No music. No other apps, games, or programs. Phones away. Strategize, practice, skill up. Game for hours and hours every day. This is your job now. (Aside from school—that’s still your first job.)
This is essentially what the best of the best Varsity esports teams do, and certainly what some of them are doing right now as they gear up for the next season of collegiate eSports. The season is six weeks long, with practices and competitions throughout. If the team makes it to the postseason, they have another week of wild card tournaments, followed by a four-day championship. This year, the season will likely look a little different, depending on how colleges handle their teams and clubs in the midst of the pandemic. But regardless of what the season will specifically look like—whether or not in-person events will happen, or even whether teams will practice in-person together—you can bet all Varsity teams are getting into the zone and preparing to seize their next chance to reach the top of the field.
So, how exactly do you train for Varsity eSports?
Hone individual skills
First things first: make sure you’re sharpening every tool you have as a player. You know what role you have on the team and what your strengths and weaknesses are. To prepare for the season well, you must spend time really homing in on the skills you need to improve in order to take your gaming up a notch.
Learn the characters
Most games have lots of players. Popular Varsity team games like League of Legends have hundreds. The success of your team does in fact ride in part on how well your team knows the characters in the game—what those characters’ strengths are, how they fight, what moves they tend to use, where they will show up, what other characters they work with, what they’re after, and so on. The best way to be able to strategize in-game and make successful choices is to know the characters like the back of your own hand.
Practice every single day
You might read that and say, “Duh.” But when we say practice, we mean practice, practice, practice . . . and then practice some more. The top professional gamers practice up to 12 hours a day. Now, that’s a lot. When you’re at college, schoolwork and your degree has got to be your top priority, so practicing for that many hours may not be feasible. But there are certainly Varsity teams that do it and certainly individual members who do that and then some. For other sports, your body limits how many hours you can practice for. Not so with eSports (or at least not so much), and the more you practice, the better your skills and strategizing get, and the more you win and your team can win.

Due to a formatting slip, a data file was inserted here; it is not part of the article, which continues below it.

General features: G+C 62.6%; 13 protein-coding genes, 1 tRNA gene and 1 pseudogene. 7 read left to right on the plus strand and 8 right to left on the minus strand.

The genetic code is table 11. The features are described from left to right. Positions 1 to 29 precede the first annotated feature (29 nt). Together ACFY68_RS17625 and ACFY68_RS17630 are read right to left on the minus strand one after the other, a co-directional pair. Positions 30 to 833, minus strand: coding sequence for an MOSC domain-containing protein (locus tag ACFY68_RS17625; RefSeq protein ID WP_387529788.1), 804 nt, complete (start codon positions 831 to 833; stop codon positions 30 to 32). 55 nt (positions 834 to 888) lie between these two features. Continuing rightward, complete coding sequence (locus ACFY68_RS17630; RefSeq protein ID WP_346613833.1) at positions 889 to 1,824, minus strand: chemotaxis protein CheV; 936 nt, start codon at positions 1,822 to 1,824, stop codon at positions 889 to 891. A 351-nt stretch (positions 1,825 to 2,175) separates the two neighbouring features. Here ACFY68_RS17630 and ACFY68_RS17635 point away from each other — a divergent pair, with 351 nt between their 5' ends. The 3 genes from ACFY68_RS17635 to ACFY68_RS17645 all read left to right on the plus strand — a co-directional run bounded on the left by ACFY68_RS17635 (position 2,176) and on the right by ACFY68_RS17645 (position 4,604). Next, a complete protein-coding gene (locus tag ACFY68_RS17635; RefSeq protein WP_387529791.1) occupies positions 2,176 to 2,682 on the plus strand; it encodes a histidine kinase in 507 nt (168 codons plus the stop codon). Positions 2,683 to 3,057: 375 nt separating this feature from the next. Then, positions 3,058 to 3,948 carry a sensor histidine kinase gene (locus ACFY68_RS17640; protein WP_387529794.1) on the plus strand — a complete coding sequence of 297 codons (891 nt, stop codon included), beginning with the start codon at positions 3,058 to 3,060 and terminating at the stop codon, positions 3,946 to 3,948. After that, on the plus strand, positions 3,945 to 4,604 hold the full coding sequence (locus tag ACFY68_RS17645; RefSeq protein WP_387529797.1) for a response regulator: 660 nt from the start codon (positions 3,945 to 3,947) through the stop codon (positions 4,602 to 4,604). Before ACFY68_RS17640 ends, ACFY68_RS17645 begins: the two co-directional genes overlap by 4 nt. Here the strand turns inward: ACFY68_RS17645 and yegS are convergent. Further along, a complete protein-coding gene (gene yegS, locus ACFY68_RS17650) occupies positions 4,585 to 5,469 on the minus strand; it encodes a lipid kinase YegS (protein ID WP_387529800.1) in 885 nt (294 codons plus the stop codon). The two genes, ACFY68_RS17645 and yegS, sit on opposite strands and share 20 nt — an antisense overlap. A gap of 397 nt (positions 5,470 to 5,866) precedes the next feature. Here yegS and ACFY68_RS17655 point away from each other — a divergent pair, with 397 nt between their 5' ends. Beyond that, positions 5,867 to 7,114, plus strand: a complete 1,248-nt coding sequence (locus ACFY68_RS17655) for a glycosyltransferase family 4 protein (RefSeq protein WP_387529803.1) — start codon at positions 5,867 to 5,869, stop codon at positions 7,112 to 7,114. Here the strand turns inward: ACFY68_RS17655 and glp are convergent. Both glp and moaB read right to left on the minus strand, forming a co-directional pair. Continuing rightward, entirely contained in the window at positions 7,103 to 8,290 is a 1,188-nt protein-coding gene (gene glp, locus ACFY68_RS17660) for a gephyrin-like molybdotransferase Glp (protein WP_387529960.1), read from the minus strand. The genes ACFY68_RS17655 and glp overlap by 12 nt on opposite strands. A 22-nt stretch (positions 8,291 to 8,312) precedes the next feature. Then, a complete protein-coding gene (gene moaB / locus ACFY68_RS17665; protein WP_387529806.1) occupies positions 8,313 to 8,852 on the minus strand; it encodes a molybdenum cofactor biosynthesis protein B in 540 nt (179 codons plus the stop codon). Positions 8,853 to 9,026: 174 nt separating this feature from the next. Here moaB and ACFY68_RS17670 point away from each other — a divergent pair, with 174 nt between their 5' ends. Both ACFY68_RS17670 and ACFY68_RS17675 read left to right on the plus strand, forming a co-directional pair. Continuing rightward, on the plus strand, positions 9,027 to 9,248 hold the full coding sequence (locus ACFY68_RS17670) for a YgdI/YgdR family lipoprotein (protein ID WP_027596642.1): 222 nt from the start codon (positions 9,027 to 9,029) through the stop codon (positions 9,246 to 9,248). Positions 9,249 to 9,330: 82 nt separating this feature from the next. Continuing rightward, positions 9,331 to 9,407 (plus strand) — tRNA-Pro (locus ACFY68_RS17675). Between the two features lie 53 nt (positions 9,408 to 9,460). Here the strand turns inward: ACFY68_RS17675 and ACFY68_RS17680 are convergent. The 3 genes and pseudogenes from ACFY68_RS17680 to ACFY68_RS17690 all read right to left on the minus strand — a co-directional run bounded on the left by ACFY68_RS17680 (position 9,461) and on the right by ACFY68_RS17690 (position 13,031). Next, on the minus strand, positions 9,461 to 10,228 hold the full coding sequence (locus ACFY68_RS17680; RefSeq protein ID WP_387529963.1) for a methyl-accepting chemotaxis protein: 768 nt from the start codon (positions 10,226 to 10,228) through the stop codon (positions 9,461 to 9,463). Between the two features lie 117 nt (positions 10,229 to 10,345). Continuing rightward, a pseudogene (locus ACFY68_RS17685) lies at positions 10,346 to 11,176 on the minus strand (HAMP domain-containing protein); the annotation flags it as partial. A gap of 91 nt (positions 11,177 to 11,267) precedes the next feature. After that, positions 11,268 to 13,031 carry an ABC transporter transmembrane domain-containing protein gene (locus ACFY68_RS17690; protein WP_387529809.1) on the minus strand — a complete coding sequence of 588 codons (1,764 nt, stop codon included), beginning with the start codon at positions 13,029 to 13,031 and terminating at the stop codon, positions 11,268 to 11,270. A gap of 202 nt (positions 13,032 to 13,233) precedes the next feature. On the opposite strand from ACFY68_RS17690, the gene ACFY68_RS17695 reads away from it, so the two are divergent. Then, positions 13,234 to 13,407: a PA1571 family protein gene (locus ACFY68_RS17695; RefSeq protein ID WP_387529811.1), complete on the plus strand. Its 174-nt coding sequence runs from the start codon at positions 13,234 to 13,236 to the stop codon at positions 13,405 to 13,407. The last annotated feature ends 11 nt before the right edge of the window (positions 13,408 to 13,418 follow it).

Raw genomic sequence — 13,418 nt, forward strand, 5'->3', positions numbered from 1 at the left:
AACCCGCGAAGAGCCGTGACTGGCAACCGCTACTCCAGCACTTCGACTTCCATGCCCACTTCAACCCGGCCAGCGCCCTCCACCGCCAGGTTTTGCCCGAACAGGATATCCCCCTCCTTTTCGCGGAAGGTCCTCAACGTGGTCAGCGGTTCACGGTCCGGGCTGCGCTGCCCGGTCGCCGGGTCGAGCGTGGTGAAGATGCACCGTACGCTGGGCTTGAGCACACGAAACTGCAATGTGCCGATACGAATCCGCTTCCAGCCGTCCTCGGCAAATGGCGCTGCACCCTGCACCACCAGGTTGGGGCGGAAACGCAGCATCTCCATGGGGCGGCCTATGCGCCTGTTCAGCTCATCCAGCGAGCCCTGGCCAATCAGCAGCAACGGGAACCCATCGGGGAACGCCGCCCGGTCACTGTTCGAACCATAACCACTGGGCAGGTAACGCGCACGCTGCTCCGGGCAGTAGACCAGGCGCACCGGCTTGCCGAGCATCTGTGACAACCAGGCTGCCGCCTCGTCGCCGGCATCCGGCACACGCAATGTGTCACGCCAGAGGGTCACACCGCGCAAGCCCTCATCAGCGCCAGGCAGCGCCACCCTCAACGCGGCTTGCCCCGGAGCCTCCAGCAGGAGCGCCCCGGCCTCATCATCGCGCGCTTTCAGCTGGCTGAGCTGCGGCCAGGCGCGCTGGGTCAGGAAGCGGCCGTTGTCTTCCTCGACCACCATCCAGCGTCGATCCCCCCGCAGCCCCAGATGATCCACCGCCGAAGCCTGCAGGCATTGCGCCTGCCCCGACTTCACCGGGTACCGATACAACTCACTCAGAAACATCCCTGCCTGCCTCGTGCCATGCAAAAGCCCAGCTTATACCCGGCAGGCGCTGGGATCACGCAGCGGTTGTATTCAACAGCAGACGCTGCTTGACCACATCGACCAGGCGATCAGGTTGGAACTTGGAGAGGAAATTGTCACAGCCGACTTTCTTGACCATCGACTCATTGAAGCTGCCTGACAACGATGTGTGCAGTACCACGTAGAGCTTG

Practice cooperating, communicating and strategizing as a team
As much as you can work on your own as an individual gamer and improve from there, the real trick to having a winning Varsity team is not whether or not each individual team member is the best on their own—it’s whether or not your team is the best together. You really have to work together and work at working together, so that you know how to best communicate, cooperate, and strategize as an ensemble.
Scrimmage, run drills
Just like in any other sport, running drills and playing scrimmages are what help you as a team learn the intricacies of certain plays and how you work together. They help you know what it feels like in real-time, and how you can best change strategy together mid-game when you need to. If your team hasn’t started scrimmaging and running drills together yet, definitely find yourself a group who will do that with you until your team can.
Some coaches won’t emphasize the importance of getting a physical workout in, but a lot will—and we will. You definitely need to practice gaming for hours every day to get to be your best, but you can’t game your best if your body isn’t getting what it needs to stay healthy. And sitting for that many hours, with lots of tension to boot, will do a number on your body. Make sure that while you’re in training mode, you utilize at least one of your breaks between gaming sessions to move your body and get that blood flowing.
What else is your team doing to train for the season ahead? Comment below…